Encyclopedia: Tadun

Tadun; T‘atun; 蹋顿

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Tadun 蹋顿

Lived: AD ?–c.207

Biographies:
None Available

Served: Wuhuan

A Wuhuan chief. Slain in battle with Zhang Liao’s troops.

Officer Details

Wade-Giles: T‘atun
Simplified Chinese: 蹋顿
Pronunciation: Ta4 Dun4

Other Names: King Tadun, King Mao Dun, Mao Dun

Name Notes: Mistranslated as ‘Mao Dun’ in the online Brewitt-Taylor translation.

Rank and Titles

Shanyu of Liaoxi

Family and Relationships

Supuyan (Countryman)

Literary Appearances

Romance of the Three Kingdoms: 33, 40

Sanguozhi: Wei 1, Wei 11, Wei 14, Wei 17

Biography

Source Undefined

Ta Dun was the nephew of King Qiuliju of the Wuhuan, and rose to power when his uncle died and his uncle’s son was too young to rule. After gaining authority over Wuhuan chieftains Nanlou, Supuyan and Wuyan, Ta Dun aligned himself with Yuan Shao and had the Wuhuan help Yuan Shao in Shao’s war against Gongsun Zan. For this deed the Wuhuan chieftains, including Ta Dun, received imperial seals and ribbons from Yuan Shao. When King Qiuliju’s son came of age, the many chieftains of the Wuhuan decided to appoint him as another powerful chief and have Ta Dun become king of the Wuhuan domains in Liaoxi, while the rest of the tribal chiefs kept their semi-autonomous authority in Bei Ping and other regions.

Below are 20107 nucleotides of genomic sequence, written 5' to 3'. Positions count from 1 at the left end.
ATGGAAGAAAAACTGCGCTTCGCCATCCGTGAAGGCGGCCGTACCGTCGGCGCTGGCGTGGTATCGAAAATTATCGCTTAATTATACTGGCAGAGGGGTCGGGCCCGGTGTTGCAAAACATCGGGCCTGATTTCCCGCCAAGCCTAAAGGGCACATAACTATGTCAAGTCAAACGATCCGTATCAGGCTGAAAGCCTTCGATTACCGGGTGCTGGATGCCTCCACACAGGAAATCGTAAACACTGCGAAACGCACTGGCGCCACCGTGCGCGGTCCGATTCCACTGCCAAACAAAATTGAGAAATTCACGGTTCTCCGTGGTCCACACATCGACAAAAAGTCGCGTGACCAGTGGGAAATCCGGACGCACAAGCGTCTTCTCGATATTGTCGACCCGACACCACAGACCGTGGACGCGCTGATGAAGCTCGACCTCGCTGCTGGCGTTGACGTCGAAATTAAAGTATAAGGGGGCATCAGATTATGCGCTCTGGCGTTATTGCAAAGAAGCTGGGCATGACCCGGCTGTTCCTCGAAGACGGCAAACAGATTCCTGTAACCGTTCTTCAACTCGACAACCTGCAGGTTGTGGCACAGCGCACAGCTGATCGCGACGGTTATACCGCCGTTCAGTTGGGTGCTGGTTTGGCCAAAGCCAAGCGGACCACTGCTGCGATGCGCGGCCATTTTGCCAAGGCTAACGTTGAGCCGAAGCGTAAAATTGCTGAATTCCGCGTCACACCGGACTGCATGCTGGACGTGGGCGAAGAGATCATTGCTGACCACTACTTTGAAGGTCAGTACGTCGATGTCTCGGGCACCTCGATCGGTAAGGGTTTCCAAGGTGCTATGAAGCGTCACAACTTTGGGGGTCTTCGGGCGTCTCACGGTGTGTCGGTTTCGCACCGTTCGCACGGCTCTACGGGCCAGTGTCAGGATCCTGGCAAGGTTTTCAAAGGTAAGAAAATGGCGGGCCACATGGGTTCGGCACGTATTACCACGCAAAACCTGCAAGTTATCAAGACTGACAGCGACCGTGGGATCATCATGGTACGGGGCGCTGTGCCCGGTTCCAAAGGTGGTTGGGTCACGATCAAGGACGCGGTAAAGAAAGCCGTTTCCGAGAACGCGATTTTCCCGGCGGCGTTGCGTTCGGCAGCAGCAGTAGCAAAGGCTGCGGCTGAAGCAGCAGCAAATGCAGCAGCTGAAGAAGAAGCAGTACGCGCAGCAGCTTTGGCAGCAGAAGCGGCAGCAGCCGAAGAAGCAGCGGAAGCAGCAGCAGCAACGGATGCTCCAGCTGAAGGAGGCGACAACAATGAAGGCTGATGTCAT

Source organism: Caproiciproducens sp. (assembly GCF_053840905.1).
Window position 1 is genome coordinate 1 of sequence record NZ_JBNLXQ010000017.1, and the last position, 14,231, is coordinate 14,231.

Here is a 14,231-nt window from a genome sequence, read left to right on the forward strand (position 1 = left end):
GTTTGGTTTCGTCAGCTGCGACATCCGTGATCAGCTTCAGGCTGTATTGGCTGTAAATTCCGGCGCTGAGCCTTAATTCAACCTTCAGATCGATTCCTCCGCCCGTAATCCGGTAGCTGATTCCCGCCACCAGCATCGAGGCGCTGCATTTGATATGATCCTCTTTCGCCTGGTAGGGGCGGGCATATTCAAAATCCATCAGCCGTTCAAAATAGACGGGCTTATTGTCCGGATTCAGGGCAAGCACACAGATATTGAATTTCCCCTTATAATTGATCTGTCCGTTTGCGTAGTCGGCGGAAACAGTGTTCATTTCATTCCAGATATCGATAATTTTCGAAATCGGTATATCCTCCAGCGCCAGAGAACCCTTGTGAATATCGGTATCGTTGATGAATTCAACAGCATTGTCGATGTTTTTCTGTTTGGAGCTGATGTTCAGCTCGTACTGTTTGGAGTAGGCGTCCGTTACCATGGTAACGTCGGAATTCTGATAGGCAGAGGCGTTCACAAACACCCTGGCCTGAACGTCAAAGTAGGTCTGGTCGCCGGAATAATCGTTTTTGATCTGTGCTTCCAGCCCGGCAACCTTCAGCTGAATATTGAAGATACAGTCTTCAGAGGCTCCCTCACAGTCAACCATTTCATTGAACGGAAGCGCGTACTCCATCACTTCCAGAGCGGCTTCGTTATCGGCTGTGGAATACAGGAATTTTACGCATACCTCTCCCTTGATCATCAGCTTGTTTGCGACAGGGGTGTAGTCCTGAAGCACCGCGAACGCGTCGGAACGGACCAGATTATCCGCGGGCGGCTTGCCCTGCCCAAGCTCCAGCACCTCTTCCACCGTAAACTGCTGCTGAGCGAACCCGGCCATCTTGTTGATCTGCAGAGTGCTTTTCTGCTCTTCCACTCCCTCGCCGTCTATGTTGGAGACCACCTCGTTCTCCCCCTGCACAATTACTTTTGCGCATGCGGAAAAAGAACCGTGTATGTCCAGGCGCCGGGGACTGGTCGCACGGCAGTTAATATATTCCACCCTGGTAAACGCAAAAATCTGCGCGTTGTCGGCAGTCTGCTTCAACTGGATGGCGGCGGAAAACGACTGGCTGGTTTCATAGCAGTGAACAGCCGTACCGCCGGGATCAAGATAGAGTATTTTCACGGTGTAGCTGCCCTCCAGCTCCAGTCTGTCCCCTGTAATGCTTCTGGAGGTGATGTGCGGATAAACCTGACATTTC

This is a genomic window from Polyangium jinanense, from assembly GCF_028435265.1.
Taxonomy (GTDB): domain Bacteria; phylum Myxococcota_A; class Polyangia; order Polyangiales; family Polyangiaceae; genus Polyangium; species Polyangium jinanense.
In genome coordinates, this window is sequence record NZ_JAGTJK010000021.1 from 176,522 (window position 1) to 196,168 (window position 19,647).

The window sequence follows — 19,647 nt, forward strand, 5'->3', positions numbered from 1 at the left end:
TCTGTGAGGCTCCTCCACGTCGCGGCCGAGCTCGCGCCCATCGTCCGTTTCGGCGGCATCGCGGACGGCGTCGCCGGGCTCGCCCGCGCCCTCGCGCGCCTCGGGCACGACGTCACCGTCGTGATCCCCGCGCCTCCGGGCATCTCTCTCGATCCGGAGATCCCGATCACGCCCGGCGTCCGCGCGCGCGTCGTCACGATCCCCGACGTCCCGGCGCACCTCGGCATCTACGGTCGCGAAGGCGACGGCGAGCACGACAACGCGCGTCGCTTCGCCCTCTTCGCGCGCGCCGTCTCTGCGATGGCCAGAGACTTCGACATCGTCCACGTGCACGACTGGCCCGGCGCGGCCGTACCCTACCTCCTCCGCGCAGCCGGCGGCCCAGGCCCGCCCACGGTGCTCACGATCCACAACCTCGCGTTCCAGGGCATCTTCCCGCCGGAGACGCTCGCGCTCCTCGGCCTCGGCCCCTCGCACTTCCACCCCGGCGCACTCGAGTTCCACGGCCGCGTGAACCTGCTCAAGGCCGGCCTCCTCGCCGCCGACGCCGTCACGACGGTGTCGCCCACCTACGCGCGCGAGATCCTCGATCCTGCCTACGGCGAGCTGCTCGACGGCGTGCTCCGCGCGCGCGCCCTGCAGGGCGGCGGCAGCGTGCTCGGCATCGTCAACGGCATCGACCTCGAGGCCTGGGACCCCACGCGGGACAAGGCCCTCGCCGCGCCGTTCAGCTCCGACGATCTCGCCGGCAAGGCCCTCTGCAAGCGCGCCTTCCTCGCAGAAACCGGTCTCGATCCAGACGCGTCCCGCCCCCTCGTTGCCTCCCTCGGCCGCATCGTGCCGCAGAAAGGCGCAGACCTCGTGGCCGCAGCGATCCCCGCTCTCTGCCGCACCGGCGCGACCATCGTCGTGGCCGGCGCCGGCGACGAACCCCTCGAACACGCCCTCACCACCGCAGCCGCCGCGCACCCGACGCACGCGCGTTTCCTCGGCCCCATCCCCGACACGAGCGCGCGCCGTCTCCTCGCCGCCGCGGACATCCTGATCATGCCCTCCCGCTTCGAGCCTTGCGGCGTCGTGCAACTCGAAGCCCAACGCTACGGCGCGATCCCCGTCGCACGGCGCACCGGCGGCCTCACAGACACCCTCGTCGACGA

Following Ta Dun’s ascension to become king, relations between Yuan Shao and the Wuhuan became very close. Yuan Shao would have the daughters of several of his vassals become the wives of Wuhuan chieftains, and the Wuhuan essentially worked as horsemen mercenaries for Yuan Shao. The Wuhuan horsemen were called the ‘greatest cavalry under heaven’ later on, and under Yuan Shao’s guidance they were frequently sent to raid and pillage other Han territories. They kidnapped many people and were at the height of their power when Yuan Shao was still alive. When Yuan Shao died, the Wuhuan continued their alliance with his son Yuan Shang.

Unfortunately Yuan Shang was defeated many times by Cao Cao. When Yuan Shang fled to the territories of Ta Dun, Ta Dun attempted to win back territory for Yuan Shang but to no avail. Cao Cao, the chief enemy of Yuan Shang, was advised by his strategist Guo Jia to wage war against the Wuhuan barbarians. Ta Dun and other chieftains such as Supuyan and Louban (the now mature son of King Qiuliju) realized that Cao Cao was going to attack them a little bit late, but the Wuhuan still managed to muster up thousands of cavalry to oppose Cao Cao on Mount Bolang. There, in pitched battle, Cao Cao’s officer Zhang Liao led Cao Cao’s vanguard and defeated Ta Dun by exploiting a weak point in the Wuhuan barbarian’s formation. Ta Dun would be slain in the battle along with tons of Wuhuan barbarians. Supuyan, one of the surviving Wuhuan chieftains of the fight, would later flee with Yuan Shang and Yuan Tan to the lands of Gongsun Kang. Gongsun Kang pretended to support the three warlords but later executed all of them and sent their heads to Cao Cao.

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May 13, 2014